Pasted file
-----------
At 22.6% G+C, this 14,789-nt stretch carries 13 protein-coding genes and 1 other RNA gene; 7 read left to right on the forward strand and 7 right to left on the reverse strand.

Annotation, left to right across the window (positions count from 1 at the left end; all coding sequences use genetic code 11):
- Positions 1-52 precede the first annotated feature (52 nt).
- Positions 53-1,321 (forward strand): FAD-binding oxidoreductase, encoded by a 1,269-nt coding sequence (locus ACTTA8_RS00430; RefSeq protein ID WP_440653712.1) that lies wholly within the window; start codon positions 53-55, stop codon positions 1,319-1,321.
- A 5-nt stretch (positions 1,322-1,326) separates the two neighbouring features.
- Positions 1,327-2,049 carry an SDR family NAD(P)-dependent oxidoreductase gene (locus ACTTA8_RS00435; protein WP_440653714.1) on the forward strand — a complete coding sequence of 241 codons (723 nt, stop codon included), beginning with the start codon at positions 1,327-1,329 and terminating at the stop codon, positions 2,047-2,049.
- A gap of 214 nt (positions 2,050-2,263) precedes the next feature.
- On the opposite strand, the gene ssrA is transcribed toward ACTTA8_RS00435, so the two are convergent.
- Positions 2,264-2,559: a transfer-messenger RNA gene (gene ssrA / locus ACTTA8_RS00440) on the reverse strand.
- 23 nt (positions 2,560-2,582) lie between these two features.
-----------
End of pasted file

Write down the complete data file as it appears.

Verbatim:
At 22.6% G+C, this 14,789-nt stretch carries 13 protein-coding genes and 1 other RNA gene; 7 read left to right on the forward strand and 7 right to left on the reverse strand.

Annotation, left to right across the window (positions count from 1 at the left end; all coding sequences use genetic code 11):
- Positions 1-52 precede the first annotated feature (52 nt).
- Positions 53-1,321 (forward strand): FAD-binding oxidoreductase, encoded by a 1,269-nt coding sequence (locus ACTTA8_RS00430; RefSeq protein ID WP_440653712.1) that lies wholly within the window; start codon positions 53-55, stop codon positions 1,319-1,321.
- A 5-nt stretch (positions 1,322-1,326) separates the two neighbouring features.
- Positions 1,327-2,049 carry an SDR family NAD(P)-dependent oxidoreductase gene (locus ACTTA8_RS00435; protein WP_440653714.1) on the forward strand — a complete coding sequence of 241 codons (723 nt, stop codon included), beginning with the start codon at positions 1,327-1,329 and terminating at the stop codon, positions 2,047-2,049.
- A gap of 214 nt (positions 2,050-2,263) precedes the next feature.
- On the opposite strand, the gene ssrA is transcribed toward ACTTA8_RS00435, so the two are convergent.
- Positions 2,264-2,559: a transfer-messenger RNA gene (gene ssrA / locus ACTTA8_RS00440) on the reverse strand.
- 23 nt (positions 2,560-2,582) lie between these two features.